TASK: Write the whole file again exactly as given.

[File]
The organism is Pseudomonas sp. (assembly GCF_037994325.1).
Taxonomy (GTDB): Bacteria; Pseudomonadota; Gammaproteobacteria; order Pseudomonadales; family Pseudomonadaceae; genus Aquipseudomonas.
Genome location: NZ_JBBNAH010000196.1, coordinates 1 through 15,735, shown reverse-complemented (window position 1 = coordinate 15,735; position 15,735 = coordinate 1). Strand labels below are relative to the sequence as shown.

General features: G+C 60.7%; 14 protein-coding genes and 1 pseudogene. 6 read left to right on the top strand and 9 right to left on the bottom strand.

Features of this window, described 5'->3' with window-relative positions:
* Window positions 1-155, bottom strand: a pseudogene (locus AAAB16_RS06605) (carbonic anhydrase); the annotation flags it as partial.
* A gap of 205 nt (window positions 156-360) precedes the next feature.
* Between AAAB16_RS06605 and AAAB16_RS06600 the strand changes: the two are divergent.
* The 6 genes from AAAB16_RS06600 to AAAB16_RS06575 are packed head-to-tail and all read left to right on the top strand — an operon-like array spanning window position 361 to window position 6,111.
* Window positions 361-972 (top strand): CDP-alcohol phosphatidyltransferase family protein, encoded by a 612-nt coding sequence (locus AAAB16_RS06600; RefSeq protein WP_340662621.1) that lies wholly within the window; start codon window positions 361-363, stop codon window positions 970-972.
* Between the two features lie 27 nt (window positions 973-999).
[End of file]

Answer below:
The organism is Pseudomonas sp. (assembly GCF_037994325.1).
Taxonomy (GTDB): Bacteria; Pseudomonadota; Gammaproteobacteria; order Pseudomonadales; family Pseudomonadaceae; genus Aquipseudomonas.
Genome location: NZ_JBBNAH010000196.1, coordinates 1 through 15,735, shown reverse-complemented (window position 1 = coordinate 15,735; position 15,735 = coordinate 1). Strand labels below are relative to the sequence as shown.

General features: G+C 60.7%; 14 protein-coding genes and 1 pseudogene. 6 read left to right on the top strand and 9 right to left on the bottom strand.

Features of this window, described 5'->3' with window-relative positions:
* Window positions 1-155, bottom strand: a pseudogene (locus AAAB16_RS06605) (carbonic anhydrase); the annotation flags it as partial.
* A gap of 205 nt (window positions 156-360) precedes the next feature.
* Between AAAB16_RS06605 and AAAB16_RS06600 the strand changes: the two are divergent.
* The 6 genes from AAAB16_RS06600 to AAAB16_RS06575 are packed head-to-tail and all read left to right on the top strand — an operon-like array spanning window position 361 to window position 6,111.
* Window positions 361-972 (top strand): CDP-alcohol phosphatidyltransferase family protein, encoded by a 612-nt coding sequence (locus AAAB16_RS06600; RefSeq protein WP_340662621.1) that lies wholly within the window; start codon window positions 361-363, stop codon window positions 970-972.
* Between the two features lie 27 nt (window positions 973-999).